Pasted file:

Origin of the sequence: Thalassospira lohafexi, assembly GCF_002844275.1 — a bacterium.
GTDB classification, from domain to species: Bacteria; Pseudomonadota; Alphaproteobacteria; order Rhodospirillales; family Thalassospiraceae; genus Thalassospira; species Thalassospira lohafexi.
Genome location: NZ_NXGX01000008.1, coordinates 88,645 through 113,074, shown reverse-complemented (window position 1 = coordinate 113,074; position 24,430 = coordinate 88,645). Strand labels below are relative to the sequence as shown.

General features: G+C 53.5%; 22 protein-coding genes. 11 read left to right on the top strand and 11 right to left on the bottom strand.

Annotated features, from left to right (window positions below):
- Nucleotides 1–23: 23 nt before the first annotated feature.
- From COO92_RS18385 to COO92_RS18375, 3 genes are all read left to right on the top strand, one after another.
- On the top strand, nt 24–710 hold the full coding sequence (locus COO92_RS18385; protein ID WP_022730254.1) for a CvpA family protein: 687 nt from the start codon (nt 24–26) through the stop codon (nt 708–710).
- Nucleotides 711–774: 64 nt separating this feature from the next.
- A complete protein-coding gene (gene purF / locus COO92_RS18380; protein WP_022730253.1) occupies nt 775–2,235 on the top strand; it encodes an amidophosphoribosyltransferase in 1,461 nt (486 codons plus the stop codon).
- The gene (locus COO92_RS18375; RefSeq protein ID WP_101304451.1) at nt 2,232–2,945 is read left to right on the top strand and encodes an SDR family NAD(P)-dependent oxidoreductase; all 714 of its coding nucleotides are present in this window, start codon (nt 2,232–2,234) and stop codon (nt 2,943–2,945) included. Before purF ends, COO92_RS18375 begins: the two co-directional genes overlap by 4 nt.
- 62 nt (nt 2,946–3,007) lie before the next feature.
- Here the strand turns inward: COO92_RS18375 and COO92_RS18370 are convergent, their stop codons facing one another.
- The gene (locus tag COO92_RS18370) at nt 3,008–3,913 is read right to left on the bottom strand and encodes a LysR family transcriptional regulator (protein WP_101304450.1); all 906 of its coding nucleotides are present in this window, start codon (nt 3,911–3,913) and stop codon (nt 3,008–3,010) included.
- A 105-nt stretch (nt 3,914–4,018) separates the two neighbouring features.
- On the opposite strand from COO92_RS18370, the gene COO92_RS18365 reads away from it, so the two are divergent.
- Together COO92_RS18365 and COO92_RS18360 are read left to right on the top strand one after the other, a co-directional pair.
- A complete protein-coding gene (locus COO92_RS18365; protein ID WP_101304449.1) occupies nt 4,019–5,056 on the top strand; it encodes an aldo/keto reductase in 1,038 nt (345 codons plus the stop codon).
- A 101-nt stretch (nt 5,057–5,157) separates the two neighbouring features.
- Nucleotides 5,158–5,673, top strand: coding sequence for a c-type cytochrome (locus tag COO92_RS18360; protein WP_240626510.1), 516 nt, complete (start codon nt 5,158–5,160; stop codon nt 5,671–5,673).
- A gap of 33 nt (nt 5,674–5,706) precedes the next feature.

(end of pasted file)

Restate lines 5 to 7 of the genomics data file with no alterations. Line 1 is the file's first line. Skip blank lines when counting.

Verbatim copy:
Annotated features, from left to right (window positions below):
- Nucleotides 1–23: 23 nt before the first annotated feature.
- From COO92_RS18385 to COO92_RS18375, 3 genes are all read left to right on the top strand, one after another.